Disclaimer: While this resource may contain legal information, it is not intended to provide legal advice. For specific legal questions related to the ADA and child care, contact the US Department of Justice ADA Information Line at (800) 514-0301.
What is the ADA?
The Americans with Disabilities Act (ADA), a federal law enacted in 1990, guarantees that children with disabilities can not be excluded from “public accommodations” (private businesses including preschools, child care centers, out-of-school time programs or family child care homes) simply because of a disability.
You may not like the word “disability” because it can give a negative impression of a child’s abilities. But the ADA uses the term disability to help prevent discrimination based upon a person’s differing abilities.
In ADA language, disability means a “physical or mental impairment” that substantially limits one or more of the major life activities.
- Physical impairment - includes but is not limited to asthma, blindness, deafness, seizures, heart disease, or cerebral palsy
- Mental impairment - includes but is not limited to developmental delay, behavior disorders, or learning disabilities
- Major life activities - includes breathing, hearing, seeing, speaking, walking, using of arms and legs, learning and playing. Playing is the work of children!
Providers, children and parents benefit when all children learn and play together
Every child is unique. Including children with special needs in child care reflects our larger community where people with and without disabilities live, work, and play together. Inclusion contributes to acceptance, improved socialization, and understanding of individual differences.
Benefits of inclusion for child care providers:
- Access to a helpful network of professionals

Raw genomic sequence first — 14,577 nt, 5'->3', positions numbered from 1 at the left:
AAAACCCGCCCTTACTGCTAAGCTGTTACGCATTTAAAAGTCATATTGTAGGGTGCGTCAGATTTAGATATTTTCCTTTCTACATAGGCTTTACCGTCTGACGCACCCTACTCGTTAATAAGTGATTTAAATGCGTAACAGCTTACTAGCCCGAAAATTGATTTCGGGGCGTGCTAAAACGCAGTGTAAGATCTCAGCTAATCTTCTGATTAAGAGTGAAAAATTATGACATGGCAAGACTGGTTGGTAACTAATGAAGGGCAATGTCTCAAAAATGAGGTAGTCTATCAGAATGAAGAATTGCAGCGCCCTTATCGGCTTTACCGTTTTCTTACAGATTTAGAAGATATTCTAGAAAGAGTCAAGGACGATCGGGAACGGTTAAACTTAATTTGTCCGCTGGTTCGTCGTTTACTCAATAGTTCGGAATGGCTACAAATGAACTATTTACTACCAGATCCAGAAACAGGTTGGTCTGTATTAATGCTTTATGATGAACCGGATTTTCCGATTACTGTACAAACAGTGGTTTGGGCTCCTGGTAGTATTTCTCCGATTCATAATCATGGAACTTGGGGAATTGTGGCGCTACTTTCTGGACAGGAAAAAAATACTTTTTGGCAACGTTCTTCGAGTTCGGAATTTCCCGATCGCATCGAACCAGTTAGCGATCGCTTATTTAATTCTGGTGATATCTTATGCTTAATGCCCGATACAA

- Improved knowledge about child development
- Potential tax credits or deductions
The ADA requires that child care facilities:
- Make reasonable modifications to policies and practices to integrate children with disabilities into the program unless doing so would constitute a fundamental alteration of the program.
- Provide auxiliary aids and services needed for effective communication with children with disabilities, when doing so would not constitute an undue burden.
- Cannot exclude children with disabilities from their programs unless their presence would pose a direct threat to the health and safety of others or require a fundamental alteration of the program.
Whether you are a parent or child care professional, there is plenty of information out there to help you:
The Center for Children with Special Needs has compiled a list of resources we find useful. Please check our Childcare and the ADA Reference List for links to more information available online. This information is also available as a PDF booklet in both low and high resolution for your printing needs.
Information in Child Care and the ADA was recommended and reviewed in 2001 by representatives from the following organizations in Washington State: Department of Health Children with Special Health Care Needs Program Department of Social and Health Services, The ARC of King County, Parent to Parent, Developmental Disabilities Council, Public Health Seattle-King County, Northwest Business Disability and Technical Assistance Center, Washington State Childcare Resource and Referral Network, Northwest’s Child, Medical Home Training and Resource Center, and the Center for Children with Special Needs. Reviews were completed in 2007 and 2008 by the Washington State Department of Health Children with Special Health Care Needs Program and the Center for Children with Special Needs.